An artfully executed, stripped back but still enchanting collection of traditional folk songs.
It would be fair to say that 2020 changed most of us in a variety of ways, some less expected than others. For duo Hannah Sanders and Ben Savage, this change led to them completely scrapping what was a virtually finished third album (tracks laid down, guest artists and all) and starting again. This fresh beginning saw them shunning a standard studio environment, instead recording the album of traditional folk songs in a former schoolhouse by the sea in Hastings. They set up and played there with nothing but a few mics scattered around, and crucially, no demos, no plan, and no thought to even release what they recorded. What they ended up with was bare bones and simplistic, but still utterly captivating. “I’ll love you ‘till the sea runs dry / ‘Till the rocks all melt with the sun / I’ll love you ‘till the day that I die / Though you’ll never be my own,” Sanders and Savage sing sweetly on the opener ‘A Winter’s Night’, their gentle harmonies and relaxed strumming setting the tone of things to come.
‘Polly O Polly’ is a song that Sanders was introduced to years ago by roots music legend David Holt, but only when she teamed up with Savage did she find the perfect way to record the dark story with a light melody. “Willy O Willy I’m afraid of your ways / I’m afraid you will lead my poor body astray,” worries the heroine of the song, her paramour and soon to be murderer finally admitting: “Polly O Polly you’re thinking quite right / I dug on your grave the best part of last night.”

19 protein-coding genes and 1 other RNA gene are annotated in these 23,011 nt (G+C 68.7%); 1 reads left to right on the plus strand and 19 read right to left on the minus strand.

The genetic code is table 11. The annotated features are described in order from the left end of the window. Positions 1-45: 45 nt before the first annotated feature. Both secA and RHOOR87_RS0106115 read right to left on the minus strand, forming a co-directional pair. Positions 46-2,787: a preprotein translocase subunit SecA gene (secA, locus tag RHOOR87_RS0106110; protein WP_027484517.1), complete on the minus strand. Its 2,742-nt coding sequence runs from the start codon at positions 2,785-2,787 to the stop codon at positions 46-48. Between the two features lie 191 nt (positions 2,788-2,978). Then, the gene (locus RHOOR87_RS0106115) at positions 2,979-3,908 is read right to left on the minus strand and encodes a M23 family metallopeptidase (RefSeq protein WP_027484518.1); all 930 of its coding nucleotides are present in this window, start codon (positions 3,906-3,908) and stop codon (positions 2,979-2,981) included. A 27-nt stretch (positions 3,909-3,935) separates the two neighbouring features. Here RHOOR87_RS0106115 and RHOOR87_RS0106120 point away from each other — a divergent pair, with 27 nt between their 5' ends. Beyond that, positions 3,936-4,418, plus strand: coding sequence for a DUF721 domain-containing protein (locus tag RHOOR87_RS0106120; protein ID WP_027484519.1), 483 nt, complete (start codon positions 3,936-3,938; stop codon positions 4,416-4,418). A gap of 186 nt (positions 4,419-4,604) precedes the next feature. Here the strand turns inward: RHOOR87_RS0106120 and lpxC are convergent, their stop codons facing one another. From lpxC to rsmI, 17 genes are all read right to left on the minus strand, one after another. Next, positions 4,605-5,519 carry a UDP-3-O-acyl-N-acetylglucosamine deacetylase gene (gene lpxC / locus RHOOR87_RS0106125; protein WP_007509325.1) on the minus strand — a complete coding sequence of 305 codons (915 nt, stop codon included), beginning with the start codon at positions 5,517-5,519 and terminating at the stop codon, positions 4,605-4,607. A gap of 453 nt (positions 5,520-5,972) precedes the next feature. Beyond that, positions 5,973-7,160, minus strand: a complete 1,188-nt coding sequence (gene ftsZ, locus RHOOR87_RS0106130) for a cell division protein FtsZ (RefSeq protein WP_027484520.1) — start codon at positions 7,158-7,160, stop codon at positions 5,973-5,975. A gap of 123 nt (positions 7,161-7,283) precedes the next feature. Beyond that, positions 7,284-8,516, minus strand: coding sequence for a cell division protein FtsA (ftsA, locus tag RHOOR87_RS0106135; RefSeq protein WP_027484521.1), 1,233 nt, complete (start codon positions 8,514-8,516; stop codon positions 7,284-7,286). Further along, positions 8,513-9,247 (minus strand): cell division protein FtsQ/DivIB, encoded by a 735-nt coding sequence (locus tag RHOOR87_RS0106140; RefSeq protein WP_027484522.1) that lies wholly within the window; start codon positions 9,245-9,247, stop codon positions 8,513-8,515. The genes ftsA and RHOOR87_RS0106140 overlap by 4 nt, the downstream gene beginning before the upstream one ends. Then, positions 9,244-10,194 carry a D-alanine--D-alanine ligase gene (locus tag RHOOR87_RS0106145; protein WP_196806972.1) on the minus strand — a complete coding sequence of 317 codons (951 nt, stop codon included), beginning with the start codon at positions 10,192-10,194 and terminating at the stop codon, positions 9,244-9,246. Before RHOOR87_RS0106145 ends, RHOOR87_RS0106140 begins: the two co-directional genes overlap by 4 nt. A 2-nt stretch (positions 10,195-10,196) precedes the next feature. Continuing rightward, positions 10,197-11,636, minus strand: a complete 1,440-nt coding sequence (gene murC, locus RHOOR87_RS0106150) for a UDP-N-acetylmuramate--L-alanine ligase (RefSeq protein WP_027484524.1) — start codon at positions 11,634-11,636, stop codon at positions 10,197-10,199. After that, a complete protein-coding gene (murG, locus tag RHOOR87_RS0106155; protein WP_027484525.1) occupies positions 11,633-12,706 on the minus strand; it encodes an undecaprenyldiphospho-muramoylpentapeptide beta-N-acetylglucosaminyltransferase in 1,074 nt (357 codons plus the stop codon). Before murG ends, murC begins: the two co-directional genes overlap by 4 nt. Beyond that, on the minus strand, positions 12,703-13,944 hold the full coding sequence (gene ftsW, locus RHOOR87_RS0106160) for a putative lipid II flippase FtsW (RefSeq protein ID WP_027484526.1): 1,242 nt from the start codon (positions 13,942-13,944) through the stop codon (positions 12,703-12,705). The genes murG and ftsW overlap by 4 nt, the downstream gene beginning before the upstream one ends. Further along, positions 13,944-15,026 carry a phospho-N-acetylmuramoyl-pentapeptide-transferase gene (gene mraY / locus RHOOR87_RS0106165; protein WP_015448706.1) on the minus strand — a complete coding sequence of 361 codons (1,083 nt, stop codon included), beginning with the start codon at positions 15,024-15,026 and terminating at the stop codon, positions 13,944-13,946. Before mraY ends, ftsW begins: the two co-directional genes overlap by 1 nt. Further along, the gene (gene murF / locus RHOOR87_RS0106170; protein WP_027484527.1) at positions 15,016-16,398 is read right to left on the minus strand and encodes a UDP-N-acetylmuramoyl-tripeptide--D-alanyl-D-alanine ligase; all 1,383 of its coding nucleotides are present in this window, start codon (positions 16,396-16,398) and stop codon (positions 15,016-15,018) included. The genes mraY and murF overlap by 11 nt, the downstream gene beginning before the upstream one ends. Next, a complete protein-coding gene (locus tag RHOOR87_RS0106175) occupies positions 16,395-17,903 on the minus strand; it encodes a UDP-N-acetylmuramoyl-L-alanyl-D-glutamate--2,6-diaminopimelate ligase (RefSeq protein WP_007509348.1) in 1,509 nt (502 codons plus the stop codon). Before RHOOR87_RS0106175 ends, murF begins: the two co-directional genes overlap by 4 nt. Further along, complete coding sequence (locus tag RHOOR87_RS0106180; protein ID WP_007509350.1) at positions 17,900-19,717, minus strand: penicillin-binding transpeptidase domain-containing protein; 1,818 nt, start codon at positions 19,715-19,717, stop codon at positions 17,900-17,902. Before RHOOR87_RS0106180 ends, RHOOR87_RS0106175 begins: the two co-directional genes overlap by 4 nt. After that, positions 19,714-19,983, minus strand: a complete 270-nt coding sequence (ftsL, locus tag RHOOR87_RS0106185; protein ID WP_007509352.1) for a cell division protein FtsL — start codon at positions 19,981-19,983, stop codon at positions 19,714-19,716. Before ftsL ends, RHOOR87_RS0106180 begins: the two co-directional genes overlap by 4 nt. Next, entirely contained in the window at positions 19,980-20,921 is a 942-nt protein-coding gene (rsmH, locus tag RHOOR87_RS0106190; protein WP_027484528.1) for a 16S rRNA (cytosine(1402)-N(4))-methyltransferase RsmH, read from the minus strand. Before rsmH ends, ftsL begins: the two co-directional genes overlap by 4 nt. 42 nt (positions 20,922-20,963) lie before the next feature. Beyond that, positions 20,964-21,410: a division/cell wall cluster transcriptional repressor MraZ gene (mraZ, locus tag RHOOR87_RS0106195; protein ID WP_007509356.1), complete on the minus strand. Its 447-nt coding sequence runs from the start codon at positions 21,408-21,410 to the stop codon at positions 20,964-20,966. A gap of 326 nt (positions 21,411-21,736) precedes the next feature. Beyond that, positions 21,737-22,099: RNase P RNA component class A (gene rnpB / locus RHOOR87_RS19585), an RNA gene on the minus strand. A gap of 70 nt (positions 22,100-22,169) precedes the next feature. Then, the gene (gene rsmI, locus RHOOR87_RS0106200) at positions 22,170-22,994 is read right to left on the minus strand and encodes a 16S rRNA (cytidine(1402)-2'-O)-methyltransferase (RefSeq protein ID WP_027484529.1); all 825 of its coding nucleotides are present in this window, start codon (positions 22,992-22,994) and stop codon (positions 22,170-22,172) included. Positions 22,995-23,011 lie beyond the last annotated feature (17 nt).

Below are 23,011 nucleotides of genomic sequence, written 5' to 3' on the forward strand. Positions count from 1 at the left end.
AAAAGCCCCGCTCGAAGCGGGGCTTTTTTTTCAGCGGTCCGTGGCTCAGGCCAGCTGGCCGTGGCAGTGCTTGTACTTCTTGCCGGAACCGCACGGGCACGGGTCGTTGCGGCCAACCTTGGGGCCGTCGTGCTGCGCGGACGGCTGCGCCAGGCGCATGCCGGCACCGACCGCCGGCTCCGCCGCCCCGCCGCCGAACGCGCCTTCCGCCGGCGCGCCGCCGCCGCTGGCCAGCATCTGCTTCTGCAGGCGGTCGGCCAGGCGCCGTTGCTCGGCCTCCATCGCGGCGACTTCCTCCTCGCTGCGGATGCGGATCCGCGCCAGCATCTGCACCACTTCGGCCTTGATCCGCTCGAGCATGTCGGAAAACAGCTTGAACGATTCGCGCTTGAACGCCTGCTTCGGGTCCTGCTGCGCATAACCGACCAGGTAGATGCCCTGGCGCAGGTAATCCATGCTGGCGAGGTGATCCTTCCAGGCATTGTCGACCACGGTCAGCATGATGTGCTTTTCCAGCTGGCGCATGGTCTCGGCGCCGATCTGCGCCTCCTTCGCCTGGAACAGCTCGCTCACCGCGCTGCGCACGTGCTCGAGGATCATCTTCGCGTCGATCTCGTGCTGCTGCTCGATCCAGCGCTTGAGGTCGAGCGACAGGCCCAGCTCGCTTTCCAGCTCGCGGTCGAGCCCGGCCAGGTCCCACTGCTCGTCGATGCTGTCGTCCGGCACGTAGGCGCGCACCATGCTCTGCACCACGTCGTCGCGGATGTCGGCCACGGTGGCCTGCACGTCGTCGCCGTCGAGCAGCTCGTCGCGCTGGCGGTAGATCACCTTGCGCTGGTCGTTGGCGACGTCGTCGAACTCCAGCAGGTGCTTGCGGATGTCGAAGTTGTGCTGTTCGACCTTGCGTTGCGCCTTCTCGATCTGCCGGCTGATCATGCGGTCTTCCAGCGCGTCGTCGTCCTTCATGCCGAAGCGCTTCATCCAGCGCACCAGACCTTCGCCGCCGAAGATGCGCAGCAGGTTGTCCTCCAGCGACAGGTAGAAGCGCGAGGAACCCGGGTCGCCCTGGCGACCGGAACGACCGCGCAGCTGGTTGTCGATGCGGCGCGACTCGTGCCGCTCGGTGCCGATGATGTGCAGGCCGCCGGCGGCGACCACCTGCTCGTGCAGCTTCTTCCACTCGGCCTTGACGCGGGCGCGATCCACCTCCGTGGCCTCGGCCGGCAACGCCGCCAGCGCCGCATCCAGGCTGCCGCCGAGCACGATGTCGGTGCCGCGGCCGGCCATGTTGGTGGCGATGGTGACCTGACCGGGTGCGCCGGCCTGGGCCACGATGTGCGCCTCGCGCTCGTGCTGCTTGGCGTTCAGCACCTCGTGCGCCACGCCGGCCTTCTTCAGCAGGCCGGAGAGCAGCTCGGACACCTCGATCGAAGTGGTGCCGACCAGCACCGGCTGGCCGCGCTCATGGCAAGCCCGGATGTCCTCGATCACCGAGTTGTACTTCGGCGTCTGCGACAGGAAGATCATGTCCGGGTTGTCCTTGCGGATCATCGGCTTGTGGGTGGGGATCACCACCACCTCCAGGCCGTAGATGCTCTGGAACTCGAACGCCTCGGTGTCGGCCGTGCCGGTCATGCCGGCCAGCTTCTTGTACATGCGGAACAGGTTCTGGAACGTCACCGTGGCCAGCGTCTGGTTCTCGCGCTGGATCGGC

‘When I First Came to Caledonia’ sees Savage take mostly solo vocal duties, the sometimes roughness of his tone contrasting well with the occasional and serene harmonies from Sanders. ‘Lovely Joan’ – a song about a woman outsmarting a man who sees her as only an object to be wooed – is, to quote Sanders, “a Norfolk song for a Norfolk girl” and “[one] of the original English feminist anthems”, and this version of the song was born out of a long jam session between Savage and Sanders, something that’s felt in the enjoyably languid pace that still manages to remain musically tight.
‘False True Love’ is rich with sunny but sad harmonies that help to enrich the tale of heartbreak. ”Come in, come in, you old true love / And chat for a while with me / For it’s been three quarters of a long year or more / Since I spoke one word to thee,” encourages the character in the first verse, only for the one he’s speaking to to refuse in the second: “I shall not come in, I shall not sit down / For I ain’t got a moment’s time / For you’re engaged to another true love / And your heart is no longer mine.”
Of the versions of ‘Sweet Nightingale’ the duo have been known to play, Savage has said that they tend to sit between “extremes of rambunctious or dainty” and that they aimed to provide a balance of those two here, and it’s a sweet spot they hit, the recording feeling both soft but also having a powerful presence. ‘Lark in the Morning’ has an arrangement that Sanders says was “inspired by the bright and swift flight of the skylarks in the fields around where we live in Cambridgeshire”, something that’s really conveyed in the brightness of the tune as it glides along. “I was born on Paradise Row / Agar Town 1844 / I fell in love with Eliza Brown / Her father ran the bar next door,” Savage speaks more than sings on the opening of ‘River Don’t Run’, the harmonies Sanders goes on to add generating a warmth of feeling.
“Historically, we usually go hard down the rabbit hole to make albums, so this was very different. It was all so relaxed,” Savage himself reflected of the stripped back manner in which he and Sanders produced ‘Ink of the Rosy Morning’. Indeed, there aren’t many positives from the pandemic, but one thing it taught us was the importance of reconnecting to the simple beauty around us; that not everything requires bells and whistles to impress. So, let’s hope that Sanders and Savage take this newly relaxed method of recording that led to such lovely results with them in the years to come – a little light from the dark days that showed us more about ourselves and the beauty in the uncomplicated.